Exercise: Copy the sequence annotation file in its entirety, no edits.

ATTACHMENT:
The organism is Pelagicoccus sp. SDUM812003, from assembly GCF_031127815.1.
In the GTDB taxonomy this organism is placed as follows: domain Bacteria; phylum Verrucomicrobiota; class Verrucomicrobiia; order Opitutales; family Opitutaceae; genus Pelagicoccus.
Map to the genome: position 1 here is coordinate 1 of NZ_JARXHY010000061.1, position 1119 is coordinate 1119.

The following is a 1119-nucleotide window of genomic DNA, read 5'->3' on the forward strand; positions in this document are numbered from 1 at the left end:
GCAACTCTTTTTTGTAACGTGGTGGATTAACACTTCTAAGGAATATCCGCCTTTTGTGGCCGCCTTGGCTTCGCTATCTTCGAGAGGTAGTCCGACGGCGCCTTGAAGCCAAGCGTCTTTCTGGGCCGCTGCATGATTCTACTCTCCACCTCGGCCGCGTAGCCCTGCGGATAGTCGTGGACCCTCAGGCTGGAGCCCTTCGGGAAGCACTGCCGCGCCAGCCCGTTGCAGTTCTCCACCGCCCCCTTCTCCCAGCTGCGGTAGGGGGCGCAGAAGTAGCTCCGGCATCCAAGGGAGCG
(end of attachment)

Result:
The organism is Pelagicoccus sp. SDUM812003, from assembly GCF_031127815.1.
In the GTDB taxonomy this organism is placed as follows: domain Bacteria; phylum Verrucomicrobiota; class Verrucomicrobiia; order Opitutales; family Opitutaceae; genus Pelagicoccus.
Map to the genome: position 1 here is coordinate 1 of NZ_JARXHY010000061.1, position 1119 is coordinate 1119.

The following is a 1119-nucleotide window of genomic DNA, read 5'->3' on the forward strand; positions in this document are numbered from 1 at the left end:
GCAACTCTTTTTTGTAACGTGGTGGATTAACACTTCTAAGGAATATCCGCCTTTTGTGGCCGCCTTGGCTTCGCTATCTTCGAGAGGTAGTCCGACGGCGCCTTGAAGCCAAGCGTCTTTCTGGGCCGCTGCATGATTCTACTCTCCACCTCGGCCGCGTAGCCCTGCGGATAGTCGTGGACCCTCAGGCTGGAGCCCTTCGGGAAGCACTGCCGCGCCAGCCCGTTGCAGTTCTCCACCGCCCCCTTCTCCCAGCTGCGGTAGGGGGCGCAGAAGTAGCTCCGGCATCCAAGGGAGCG